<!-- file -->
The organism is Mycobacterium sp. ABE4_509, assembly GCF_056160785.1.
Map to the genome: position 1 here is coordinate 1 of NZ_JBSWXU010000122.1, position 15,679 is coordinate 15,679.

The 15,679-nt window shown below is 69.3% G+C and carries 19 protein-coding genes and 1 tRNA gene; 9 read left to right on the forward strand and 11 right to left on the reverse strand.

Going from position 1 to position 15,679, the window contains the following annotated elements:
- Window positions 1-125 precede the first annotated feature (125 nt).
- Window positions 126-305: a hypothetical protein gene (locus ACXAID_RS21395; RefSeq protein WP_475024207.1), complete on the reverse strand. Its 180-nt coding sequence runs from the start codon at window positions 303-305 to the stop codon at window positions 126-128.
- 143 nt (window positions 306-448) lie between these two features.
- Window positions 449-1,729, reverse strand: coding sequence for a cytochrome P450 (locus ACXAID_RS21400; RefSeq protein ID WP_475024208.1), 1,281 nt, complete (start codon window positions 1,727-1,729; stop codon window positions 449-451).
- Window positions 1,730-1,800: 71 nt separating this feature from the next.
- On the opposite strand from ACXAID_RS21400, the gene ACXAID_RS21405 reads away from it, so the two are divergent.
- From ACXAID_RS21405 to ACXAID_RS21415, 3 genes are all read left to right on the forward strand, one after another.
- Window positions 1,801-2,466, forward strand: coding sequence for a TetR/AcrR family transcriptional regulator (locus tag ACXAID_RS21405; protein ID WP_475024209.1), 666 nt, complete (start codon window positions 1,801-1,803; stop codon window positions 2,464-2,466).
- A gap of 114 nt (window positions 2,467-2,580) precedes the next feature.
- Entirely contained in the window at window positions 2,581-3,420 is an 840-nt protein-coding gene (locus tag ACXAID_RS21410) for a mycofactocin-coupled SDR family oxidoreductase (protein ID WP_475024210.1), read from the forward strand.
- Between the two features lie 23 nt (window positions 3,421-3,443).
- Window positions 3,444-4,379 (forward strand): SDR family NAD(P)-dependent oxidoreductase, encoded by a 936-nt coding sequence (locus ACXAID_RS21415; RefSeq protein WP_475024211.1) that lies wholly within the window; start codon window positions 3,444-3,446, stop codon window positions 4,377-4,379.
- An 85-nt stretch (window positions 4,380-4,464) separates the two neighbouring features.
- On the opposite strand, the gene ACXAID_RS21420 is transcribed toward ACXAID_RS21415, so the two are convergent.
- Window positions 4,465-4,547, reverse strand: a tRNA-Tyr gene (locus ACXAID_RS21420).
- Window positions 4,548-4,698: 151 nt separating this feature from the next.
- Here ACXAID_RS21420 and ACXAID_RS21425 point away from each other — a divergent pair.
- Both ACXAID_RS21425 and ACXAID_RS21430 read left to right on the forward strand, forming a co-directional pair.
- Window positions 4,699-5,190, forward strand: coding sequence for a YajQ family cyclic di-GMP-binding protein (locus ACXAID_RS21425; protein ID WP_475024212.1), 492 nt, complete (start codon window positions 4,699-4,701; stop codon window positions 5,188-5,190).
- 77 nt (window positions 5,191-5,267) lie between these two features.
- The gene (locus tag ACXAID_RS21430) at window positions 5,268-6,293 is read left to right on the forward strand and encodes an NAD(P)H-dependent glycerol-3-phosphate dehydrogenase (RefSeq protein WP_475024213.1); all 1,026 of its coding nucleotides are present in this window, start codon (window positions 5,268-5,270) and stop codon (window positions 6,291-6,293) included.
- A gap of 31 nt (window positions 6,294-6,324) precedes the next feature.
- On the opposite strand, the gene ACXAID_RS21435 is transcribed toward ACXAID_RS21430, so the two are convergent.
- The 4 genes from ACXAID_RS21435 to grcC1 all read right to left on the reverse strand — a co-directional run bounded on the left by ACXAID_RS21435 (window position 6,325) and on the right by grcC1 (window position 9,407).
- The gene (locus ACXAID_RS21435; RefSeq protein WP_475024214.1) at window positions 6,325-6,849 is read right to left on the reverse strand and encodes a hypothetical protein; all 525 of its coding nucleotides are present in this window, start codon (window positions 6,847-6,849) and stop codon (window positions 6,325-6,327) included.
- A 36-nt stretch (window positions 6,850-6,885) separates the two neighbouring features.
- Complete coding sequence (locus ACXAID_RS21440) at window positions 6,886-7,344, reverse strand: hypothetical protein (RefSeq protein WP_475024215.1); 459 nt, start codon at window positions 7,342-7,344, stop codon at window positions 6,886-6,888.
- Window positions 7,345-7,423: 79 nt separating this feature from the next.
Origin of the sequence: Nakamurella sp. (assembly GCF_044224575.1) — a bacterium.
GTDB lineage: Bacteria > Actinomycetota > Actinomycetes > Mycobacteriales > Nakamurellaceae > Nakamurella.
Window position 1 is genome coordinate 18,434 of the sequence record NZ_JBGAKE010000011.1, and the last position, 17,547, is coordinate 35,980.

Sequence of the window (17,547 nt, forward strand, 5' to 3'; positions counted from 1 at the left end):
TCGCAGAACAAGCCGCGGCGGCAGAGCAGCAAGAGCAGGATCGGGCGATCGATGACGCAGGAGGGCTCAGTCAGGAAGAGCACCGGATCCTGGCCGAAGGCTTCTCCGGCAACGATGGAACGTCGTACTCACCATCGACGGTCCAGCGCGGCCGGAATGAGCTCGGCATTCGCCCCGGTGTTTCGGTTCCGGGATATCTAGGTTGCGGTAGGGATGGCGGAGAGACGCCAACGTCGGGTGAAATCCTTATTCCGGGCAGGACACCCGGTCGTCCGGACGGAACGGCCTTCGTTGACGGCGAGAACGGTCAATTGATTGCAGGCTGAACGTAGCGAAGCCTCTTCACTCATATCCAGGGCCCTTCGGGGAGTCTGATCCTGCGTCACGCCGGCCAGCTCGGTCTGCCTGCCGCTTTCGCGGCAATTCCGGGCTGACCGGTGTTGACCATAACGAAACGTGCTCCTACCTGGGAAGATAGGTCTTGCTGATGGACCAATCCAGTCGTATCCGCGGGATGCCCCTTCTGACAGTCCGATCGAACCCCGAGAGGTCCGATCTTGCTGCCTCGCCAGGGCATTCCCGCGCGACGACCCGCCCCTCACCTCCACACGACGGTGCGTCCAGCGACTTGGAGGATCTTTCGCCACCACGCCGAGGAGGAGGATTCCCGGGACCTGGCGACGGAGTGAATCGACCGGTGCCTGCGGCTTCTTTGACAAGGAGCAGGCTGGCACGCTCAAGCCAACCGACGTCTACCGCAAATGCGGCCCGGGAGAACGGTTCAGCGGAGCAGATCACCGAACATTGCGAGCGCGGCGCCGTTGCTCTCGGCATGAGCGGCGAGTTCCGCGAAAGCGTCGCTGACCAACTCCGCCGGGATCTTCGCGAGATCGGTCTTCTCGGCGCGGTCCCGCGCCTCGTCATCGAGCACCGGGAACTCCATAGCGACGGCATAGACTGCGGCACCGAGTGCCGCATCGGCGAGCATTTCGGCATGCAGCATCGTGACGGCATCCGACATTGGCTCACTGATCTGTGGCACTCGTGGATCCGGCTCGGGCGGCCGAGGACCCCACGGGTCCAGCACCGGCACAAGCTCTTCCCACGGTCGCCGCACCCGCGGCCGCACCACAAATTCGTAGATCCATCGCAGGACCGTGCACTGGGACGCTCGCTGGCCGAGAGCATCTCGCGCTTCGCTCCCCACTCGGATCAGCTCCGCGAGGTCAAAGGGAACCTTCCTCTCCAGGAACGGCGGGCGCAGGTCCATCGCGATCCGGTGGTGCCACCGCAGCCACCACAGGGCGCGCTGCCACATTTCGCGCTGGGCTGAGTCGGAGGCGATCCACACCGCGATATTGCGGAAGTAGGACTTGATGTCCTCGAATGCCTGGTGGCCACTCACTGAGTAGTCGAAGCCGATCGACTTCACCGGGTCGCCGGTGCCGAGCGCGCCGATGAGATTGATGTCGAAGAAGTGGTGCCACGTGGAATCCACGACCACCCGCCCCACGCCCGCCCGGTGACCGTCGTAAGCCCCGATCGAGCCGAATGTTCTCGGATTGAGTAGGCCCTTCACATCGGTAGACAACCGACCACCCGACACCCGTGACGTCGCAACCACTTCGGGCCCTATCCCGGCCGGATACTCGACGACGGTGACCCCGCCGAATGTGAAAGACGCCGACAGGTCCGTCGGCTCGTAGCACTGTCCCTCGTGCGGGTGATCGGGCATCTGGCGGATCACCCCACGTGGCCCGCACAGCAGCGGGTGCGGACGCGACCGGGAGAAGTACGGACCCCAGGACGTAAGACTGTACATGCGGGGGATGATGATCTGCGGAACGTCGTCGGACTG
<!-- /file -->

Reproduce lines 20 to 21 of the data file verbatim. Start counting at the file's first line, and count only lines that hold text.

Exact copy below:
- Window positions 4,548-4,698: 151 nt separating this feature from the next.
- Here ACXAID_RS21420 and ACXAID_RS21425 point away from each other — a divergent pair.